Appalachian Worry: Mountain Dew Mouth

Youth in the region are plagued by rotten teeth, say critics

(Newser) - You've likely heard of meth mouth, the nasty-looking damage to teeth that results from the use of methamphetamine. But Mountain Dew mouth? It's a thing, reports the Salt blog at NPR , and public health advocates in West Virginia and throughout Appalachia say the damage is real and widespread....

Stop Making Fun of 'Hilbillies'
 Stop Making Fun of 'Hillbillies' 

Stop Making Fun of 'Hillbillies'

'Buckwild' and the like only hurt Appalachia: Alexandra Bradner

(Newser) - America loves to ogle , and often mock, "rednecks" and "hillbillies." But if we would never dream of treating minorities in the same way, then why is this behavior considered acceptable? Philosophy professor Alexandra Bradner takes on the question in Salon , focusing her ire particularly on MTV's...

Bad News for Miners: Black Lung Is Back
 Bad News for Miners: 
 Black Lung Is Back 

Bad News for Miners: Black Lung Is Back

Cases have doubled in a decade despite regulations

(Newser) - Black lung was thought to be on its way out following new mining regulations in 1969—but the disease is resurging and has some health experts using the word "epidemic," according to an NPR /Center for Public Integrity investigation. Its occurrence has doubled over the past 10 years,...

Is Racism Driving Obama's Crappy Primary Showings?

But columnists think that's a little too simplistic

(Newser) - President Obama continued his lousy run last night in what Politico calls his "region of doom," a swath it defines as the "Upper South" that includes Appalachia. Obama's weak performances in Arkansas and Kentucky , of course, follow his close race against a felon in West Virginia....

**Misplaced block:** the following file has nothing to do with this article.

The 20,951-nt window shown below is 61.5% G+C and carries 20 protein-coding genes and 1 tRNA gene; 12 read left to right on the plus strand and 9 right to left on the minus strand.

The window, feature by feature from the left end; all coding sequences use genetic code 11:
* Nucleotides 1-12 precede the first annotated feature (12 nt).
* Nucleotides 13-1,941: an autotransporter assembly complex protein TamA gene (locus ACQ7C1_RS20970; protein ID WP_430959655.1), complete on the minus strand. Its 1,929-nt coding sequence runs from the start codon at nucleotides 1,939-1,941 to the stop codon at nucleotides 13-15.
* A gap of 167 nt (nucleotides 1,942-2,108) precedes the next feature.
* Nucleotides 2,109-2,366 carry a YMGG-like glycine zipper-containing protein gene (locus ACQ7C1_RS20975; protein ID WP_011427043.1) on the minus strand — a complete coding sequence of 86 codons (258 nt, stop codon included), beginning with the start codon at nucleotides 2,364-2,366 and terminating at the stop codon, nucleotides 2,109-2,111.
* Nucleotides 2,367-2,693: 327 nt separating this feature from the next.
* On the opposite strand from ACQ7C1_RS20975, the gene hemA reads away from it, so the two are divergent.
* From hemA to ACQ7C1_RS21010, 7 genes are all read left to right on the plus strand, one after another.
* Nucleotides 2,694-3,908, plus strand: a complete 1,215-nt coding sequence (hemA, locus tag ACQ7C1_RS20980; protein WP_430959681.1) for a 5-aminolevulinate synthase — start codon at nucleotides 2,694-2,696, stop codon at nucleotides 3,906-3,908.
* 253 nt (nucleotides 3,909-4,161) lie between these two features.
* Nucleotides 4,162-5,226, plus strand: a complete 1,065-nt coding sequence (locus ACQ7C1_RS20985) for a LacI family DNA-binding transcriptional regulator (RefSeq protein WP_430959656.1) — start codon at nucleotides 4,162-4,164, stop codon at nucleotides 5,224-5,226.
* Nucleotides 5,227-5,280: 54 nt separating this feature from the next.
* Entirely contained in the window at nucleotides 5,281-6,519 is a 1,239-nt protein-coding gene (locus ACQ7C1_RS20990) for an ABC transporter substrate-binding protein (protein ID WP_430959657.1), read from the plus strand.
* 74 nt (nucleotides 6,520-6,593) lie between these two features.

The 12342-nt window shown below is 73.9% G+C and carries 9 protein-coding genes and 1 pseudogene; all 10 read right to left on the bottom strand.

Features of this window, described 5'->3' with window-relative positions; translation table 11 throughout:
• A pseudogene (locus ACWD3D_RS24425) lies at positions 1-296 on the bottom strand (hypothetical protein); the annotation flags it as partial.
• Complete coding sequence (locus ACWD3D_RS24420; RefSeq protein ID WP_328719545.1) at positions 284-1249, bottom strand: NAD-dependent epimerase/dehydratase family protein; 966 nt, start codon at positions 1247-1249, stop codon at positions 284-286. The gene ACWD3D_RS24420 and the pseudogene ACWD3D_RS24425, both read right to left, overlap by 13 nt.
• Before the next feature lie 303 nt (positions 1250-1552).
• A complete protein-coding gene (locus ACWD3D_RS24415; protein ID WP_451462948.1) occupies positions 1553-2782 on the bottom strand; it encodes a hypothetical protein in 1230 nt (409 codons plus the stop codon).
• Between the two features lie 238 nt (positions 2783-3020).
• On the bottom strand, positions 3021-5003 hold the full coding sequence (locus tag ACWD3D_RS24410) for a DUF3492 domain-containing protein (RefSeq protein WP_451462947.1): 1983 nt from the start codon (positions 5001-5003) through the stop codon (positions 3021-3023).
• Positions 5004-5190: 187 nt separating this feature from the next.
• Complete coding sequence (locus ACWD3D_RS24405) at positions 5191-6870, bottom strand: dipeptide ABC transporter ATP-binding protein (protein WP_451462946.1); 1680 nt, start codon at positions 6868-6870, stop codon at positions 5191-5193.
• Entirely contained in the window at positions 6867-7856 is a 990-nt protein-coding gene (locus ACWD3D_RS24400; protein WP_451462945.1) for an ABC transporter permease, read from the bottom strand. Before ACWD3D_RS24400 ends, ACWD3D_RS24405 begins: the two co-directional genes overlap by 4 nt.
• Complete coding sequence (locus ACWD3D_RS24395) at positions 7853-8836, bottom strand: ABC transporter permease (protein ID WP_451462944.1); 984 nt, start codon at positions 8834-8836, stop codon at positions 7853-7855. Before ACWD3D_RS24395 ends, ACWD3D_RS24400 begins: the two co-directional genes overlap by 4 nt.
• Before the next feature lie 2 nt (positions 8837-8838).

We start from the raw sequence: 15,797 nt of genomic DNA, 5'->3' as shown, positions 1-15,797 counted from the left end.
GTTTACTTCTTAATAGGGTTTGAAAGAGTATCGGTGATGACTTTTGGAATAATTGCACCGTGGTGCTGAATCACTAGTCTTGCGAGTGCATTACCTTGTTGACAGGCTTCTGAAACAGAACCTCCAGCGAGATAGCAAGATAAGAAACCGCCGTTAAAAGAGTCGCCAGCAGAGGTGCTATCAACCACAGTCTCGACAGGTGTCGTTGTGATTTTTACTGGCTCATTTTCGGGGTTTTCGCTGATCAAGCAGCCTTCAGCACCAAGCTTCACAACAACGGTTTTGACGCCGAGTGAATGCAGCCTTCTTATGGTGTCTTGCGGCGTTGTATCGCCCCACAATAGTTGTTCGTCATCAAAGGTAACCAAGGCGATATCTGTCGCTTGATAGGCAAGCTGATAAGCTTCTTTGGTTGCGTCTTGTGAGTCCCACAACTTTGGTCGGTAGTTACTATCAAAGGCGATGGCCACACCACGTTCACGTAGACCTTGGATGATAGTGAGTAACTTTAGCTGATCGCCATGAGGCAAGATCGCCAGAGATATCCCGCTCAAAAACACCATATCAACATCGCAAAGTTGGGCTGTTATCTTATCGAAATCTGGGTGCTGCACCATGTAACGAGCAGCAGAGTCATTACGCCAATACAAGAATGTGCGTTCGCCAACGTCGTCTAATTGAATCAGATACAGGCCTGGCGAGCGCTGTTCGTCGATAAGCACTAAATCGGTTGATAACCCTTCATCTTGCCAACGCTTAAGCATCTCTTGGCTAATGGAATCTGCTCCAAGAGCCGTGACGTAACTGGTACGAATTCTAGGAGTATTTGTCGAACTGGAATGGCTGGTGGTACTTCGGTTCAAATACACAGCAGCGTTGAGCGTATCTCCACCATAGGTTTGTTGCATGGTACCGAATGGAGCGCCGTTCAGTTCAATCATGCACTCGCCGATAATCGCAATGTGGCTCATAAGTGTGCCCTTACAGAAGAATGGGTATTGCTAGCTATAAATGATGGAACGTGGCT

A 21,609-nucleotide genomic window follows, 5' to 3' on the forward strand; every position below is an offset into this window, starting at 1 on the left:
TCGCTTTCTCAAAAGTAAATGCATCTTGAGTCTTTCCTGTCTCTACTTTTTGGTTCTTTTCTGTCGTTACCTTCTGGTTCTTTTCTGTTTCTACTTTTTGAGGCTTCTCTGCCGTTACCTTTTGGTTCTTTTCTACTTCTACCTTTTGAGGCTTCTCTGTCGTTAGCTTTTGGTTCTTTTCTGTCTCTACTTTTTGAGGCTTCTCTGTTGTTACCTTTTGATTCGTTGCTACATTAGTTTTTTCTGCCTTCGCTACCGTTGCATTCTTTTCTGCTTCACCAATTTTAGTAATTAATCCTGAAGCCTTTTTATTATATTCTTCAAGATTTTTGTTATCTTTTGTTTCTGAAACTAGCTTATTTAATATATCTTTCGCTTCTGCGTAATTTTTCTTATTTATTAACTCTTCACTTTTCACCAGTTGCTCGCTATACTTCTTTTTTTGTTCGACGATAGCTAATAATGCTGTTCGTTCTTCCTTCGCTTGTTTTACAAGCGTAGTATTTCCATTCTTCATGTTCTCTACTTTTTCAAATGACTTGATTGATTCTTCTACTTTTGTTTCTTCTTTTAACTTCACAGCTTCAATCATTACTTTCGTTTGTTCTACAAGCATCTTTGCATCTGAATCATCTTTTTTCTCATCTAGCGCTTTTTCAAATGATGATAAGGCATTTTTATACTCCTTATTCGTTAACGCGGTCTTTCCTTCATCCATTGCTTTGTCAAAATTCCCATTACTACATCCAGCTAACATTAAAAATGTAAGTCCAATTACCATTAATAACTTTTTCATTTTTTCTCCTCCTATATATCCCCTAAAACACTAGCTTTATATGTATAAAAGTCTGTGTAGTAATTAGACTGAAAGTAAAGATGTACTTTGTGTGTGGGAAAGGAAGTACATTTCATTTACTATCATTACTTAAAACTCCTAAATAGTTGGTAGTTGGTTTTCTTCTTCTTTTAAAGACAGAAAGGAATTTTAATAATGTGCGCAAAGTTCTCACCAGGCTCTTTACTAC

Vicious Small-Town Gossip Gets Online Forum

The virtual stuff is anonymous and nasty

(Newser) - It’s small-town gossip 2.0: Tiny towns in the Ozarks, Appalachia, and elsewhere are increasingly turning to the Internet for local chatter—and when posts are anonymous, they can get nasty. On sites like, cruel rumors get started virtually, and true or not, the fallout can be...

Rural Share of US Population Hits Record Low

84% of Americans now live in cities or suburbs

(Newser) - Small-town and rural America is fading away as the US becomes a nation of suburbanites and city dwellers, according to the latest census figures. The share of Americans who live in rural areas—including towns with fewer than 50,000 people that are out of commuting range of metropolitan areas—...

EPA Rules May End Mountaintop Mining

New pollution standard aims at destructive coal practice

(Newser) - New pollution restrictions put in place today by the EPA could all but end the controversial practice of mountaintop mining in Appalachia. Environmentalists hate the method, in which miners blow off the top of a mountain, extract the coal, and dump the extra rock and soil into the valley below....

13 Stories